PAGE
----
Blood Pressure, Diabetes, Smoking among Biggest Killers in India: Study

toll_mounts

  • High blood pressure, high blood sugar, smoking and pollution are causing more deaths in India than under nutrition and other tropical diseases, according to a latest study by Lancet. It observed a significant increase in deaths over the past decade due to diseases associated with these health risk factors.
  • Between 1990 and 2013, deaths due to high blood pressure and cholesterol in India have more than doubled, whereas that from outdoor pollution has increased by more than 60% during the period. Deaths from alcohol have also increased by 97%, data collected through analysis of 79 risk factors showed.
  • The study, assessing the global disease burden, was conducted by an international consortium of researchers led by the University of Washington and included representatives from the Public Health Foundation of India (PHFI).
  • In 1990, childhood under nutrition was the topmost health risk causing around nearly 8.97 lakh deaths in India. However, the study shows it is no longer among the top ten health risk factors in the country. On the contrary, high blood pressure, which caused over 76 lakh deaths in 1990, was the most serious threat to the health of people with deaths increasing by 106% in 2013.
  • According to the study, high blood pressure, high blood sugar and indoor pollution together contributed to 3.3 million premature deaths in India in 2013.
  • The other major contributors to health loss in India are unsafe water sources and tobacco consumption.
  • Though the contribution of child and maternal under nutrition to health loss have dropped significantly since 1990, these are still substantial contributors to health loss in India, the study said.

Three astronauts return to Earth from International Space Station

  • Three astronauts returned safely to Earth from the International Space Station, aboard a Russian capsule which landed on the freezing Kazakhstan steppe, mission control said.
  • “There is landing!” flashed a Russian mission control centre message transmitted by NASA. Rescue teams rushed to recover the capsule carrying NASA US astronaut Kevin Ford and Russian flight engineers Oleg Novitskiy and Evgeny Tarelkin.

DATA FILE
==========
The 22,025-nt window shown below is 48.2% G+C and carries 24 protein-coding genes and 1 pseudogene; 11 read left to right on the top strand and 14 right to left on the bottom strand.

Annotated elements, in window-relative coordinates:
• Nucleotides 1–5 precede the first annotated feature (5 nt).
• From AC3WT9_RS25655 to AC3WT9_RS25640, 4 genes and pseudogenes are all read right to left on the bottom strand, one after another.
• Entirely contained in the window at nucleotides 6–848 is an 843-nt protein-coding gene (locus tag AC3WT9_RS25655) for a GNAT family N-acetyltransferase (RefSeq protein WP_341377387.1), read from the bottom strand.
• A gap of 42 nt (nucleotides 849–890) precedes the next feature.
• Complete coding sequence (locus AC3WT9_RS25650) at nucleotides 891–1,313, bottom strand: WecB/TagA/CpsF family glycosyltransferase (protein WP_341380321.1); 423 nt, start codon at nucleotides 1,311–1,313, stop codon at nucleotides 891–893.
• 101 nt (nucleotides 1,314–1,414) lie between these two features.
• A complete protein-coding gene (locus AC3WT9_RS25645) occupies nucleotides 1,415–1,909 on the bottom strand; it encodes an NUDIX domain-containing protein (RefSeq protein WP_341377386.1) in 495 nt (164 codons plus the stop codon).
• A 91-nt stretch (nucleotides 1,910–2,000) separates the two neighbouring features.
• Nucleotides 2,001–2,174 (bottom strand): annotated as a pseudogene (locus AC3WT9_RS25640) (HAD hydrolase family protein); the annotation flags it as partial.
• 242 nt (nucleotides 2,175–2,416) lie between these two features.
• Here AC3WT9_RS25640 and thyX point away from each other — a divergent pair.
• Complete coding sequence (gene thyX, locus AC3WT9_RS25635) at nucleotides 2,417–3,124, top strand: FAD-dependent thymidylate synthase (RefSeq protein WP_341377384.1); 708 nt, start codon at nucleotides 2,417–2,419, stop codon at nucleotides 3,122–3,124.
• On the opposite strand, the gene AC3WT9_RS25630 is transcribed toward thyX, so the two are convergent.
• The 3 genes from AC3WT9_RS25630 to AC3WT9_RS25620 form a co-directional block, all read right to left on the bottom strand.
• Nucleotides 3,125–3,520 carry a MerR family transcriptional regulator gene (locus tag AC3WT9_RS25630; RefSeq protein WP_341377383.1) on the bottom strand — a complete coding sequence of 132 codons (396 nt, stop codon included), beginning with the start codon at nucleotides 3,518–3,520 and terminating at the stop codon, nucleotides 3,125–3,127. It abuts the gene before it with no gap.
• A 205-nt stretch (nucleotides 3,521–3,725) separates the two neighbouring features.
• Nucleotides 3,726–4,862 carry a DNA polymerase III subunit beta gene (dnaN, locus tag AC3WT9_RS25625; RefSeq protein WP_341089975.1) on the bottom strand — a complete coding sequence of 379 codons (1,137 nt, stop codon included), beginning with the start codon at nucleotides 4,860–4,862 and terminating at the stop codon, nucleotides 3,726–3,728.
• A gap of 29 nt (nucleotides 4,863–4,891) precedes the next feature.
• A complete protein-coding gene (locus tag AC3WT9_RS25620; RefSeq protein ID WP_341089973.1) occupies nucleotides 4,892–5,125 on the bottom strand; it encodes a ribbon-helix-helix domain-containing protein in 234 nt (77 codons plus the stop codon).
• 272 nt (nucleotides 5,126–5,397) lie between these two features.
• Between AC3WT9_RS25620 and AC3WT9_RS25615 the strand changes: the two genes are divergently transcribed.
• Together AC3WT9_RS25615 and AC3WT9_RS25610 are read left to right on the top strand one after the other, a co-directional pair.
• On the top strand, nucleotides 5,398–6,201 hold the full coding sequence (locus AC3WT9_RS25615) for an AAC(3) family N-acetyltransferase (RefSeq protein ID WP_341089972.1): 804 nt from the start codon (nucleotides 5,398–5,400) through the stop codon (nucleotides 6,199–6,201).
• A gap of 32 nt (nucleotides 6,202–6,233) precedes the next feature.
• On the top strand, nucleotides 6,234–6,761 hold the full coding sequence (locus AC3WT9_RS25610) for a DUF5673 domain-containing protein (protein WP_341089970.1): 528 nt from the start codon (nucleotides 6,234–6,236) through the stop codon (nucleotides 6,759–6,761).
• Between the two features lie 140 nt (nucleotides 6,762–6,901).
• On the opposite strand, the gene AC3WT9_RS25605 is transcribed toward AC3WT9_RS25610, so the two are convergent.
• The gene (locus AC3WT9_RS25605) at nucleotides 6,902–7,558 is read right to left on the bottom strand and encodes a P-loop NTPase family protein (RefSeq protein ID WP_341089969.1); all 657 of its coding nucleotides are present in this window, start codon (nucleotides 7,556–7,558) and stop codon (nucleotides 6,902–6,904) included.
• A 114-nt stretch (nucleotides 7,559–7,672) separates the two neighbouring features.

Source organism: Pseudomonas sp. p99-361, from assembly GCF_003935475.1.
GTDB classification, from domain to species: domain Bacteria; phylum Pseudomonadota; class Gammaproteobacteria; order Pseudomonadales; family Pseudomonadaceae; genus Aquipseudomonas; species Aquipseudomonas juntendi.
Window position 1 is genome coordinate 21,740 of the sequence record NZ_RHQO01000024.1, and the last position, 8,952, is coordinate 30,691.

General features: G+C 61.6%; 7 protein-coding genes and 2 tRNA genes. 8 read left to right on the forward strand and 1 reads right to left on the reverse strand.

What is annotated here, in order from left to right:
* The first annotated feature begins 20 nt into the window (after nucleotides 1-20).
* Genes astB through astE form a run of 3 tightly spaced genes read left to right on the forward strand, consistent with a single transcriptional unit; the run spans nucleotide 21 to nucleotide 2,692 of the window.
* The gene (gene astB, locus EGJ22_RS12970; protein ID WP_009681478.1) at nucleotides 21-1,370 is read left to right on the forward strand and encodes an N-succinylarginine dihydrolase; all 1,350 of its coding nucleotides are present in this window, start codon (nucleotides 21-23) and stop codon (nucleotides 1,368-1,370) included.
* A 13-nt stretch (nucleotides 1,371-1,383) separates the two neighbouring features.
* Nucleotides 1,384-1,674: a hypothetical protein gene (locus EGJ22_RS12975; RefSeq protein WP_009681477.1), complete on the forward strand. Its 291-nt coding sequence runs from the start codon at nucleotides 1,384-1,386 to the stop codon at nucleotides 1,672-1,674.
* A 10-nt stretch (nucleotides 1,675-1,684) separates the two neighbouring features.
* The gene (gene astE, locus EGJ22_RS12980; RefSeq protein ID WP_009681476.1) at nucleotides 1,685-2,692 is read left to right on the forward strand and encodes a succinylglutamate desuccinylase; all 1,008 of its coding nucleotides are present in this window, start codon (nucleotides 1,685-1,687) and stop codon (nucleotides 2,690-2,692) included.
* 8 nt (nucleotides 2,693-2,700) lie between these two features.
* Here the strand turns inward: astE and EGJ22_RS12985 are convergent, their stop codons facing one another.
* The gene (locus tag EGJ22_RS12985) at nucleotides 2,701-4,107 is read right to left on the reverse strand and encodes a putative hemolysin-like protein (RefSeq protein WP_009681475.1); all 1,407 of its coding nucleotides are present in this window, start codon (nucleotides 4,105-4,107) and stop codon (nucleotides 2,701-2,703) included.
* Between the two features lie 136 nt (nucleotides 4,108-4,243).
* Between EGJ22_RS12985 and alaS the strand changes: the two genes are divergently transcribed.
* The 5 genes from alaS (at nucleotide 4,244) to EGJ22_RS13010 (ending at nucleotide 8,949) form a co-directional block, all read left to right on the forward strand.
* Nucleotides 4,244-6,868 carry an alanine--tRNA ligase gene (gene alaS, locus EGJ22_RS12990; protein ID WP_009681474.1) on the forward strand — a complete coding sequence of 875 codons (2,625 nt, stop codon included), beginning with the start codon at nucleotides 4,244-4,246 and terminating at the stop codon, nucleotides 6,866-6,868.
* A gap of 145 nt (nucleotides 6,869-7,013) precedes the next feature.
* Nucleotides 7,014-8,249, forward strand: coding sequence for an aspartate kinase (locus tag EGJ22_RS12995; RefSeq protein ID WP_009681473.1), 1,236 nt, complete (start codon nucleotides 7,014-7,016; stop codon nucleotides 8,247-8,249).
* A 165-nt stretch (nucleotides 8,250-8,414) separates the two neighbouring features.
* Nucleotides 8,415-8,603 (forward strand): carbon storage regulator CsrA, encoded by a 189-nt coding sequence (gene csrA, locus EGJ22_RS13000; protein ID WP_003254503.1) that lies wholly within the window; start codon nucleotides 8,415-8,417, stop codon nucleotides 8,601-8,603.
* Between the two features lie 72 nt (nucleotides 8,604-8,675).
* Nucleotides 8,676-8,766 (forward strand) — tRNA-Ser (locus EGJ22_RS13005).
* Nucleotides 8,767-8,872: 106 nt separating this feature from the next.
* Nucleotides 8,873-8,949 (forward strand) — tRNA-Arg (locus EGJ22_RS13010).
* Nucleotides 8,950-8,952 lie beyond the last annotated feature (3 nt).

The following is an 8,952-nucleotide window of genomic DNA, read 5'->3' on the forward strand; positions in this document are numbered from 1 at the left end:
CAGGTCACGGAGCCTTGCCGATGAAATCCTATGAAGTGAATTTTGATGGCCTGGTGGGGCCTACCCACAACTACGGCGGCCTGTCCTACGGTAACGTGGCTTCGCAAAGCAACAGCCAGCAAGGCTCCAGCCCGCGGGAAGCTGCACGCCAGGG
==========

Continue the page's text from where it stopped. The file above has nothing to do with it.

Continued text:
• It was the first space mission for Russian astronauts, and the second for astronaut Kevin Ford, who was captain of the crew.
  • Russia’s space agency Roscosmos confirmed the landing.”The landing was completed as planned,” it said in a statement. “The crew is feeling good.
  • The Soyuz vessel landed upright and four workers were shown prying the hatch open to extract the three men.

On ground, satellite transport gets complex

  • In the business and science of Space, it is apparently not enough if you just keep building better spacecraft and bigger launch vehicles. The Indian Space Research Organisation says it must also keep improving many other less-known but related systems alongside.
  • Earlier, ISRO Satellite Centre literally rolled out its upgraded Satellite Transportation System or STS. It was used to move the 1,650-kg Astrosat, India’s upcoming space observatory, by road to the Satish Dhawan Space Centre at Sriharikota, some 400 km away in Andhra Pradesh.
  • An ISRO official said today’s STS, loaded with sensors to track the satellite’s health and protect it from road shocks, is a far cry from the wooden crates of the 1970s.
  • The astronomy spacecraft was assembled at the ISRO Satellite Centre (ISAC). At Sriharikota, it will be sent to space in late September along with six small “piggyback” satellites of three foreign customers.
  • About a month before the launch, ISAC folds the spacecraft up to safely fit it into a suitable STS. It then sends it off on one of its specially made trucks.
  • Explaining how the transit process itself is getting increasingly complex, the official said: “Earlier, when we transported satellites, the transit checks were mostly about temperature and vibrations. Over time, we improved the monitoring systems during travel by including many sensors.
  • The container temperature, vibration levels, humidity, contamination are all checked constantly to ensure that the spacecraft is not affected by these outside factors.”
  • While a normal passenger vehicle takes about eight hours to reach Sriharikota, the spacecraft’s well-guarded convoy travels at a slow 20 to 25 kmph, taking more than 24 hours to reach the launch centre.
  • ISAC’s System Integration Group is now designing the next generation of large STSs. They will take in the four-tonne GSAT-11 and a future six-tonne satellite double the present size and measuring around 12 metres x 5.3m x 4.2m.
  • The STS is a double-walled, metallic, heat-proof structure built to protect the spacecraft, which has many sensitive electronic and mechanical components, from atmospheric heat, dust, rain, humidity, radiation and changes of pressure. It comes with a suspension cradle and a special platform that keeps vibrations and shocks out.